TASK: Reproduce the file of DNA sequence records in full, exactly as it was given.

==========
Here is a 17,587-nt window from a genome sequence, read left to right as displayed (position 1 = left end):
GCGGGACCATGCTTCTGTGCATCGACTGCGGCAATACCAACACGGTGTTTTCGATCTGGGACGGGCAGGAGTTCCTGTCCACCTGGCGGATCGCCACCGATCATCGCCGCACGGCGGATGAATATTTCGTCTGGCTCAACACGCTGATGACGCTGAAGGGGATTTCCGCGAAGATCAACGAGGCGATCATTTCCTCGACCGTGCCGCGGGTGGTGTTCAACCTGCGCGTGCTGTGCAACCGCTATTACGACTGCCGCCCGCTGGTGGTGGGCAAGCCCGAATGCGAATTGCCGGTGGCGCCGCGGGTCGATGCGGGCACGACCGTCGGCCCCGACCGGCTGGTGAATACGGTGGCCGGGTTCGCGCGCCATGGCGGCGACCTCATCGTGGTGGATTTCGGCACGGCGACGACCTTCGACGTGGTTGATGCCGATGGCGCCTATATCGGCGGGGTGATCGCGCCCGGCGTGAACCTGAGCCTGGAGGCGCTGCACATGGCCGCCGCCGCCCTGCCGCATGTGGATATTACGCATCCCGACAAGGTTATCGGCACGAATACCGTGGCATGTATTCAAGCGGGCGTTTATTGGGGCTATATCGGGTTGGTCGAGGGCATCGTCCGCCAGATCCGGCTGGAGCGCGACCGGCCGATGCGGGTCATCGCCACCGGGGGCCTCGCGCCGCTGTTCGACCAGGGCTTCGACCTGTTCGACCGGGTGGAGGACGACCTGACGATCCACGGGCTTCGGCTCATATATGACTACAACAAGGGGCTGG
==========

Here is a 17,587-nt window from a genome sequence, read left to right as displayed (position 1 = left end):
GCGGGACCATGCTTCTGTGCATCGACTGCGGCAATACCAACACGGTGTTTTCGATCTGGGACGGGCAGGAGTTCCTGTCCACCTGGCGGATCGCCACCGATCATCGCCGCACGGCGGATGAATATTTCGTCTGGCTCAACACGCTGATGACGCTGAAGGGGATTTCCGCGAAGATCAACGAGGCGATCATTTCCTCGACCGTGCCGCGGGTGGTGTTCAACCTGCGCGTGCTGTGCAACCGCTATTACGACTGCCGCCCGCTGGTGGTGGGCAAGCCCGAATGCGAATTGCCGGTGGCGCCGCGGGTCGATGCGGGCACGACCGTCGGCCCCGACCGGCTGGTGAATACGGTGGCCGGGTTCGCGCGCCATGGCGGCGACCTCATCGTGGTGGATTTCGGCACGGCGACGACCTTCGACGTGGTTGATGCCGATGGCGCCTATATCGGCGGGGTGATCGCGCCCGGCGTGAACCTGAGCCTGGAGGCGCTGCACATGGCCGCCGCCGCCCTGCCGCATGTGGATATTACGCATCCCGACAAGGTTATCGGCACGAATACCGTGGCATGTATTCAAGCGGGCGTTTATTGGGGCTATATCGGGTTGGTCGAGGGCATCGTCCGCCAGATCCGGCTGGAGCGCGACCGGCCGATGCGGGTCATCGCCACCGGGGGCCTCGCGCCGCTGTTCGACCAGGGCTTCGACCTGTTCGACCGGGTGGAGGACGACCTGACGATCCACGGGCTTCGGCTCATATATGACTACAACAAGGGGCTGG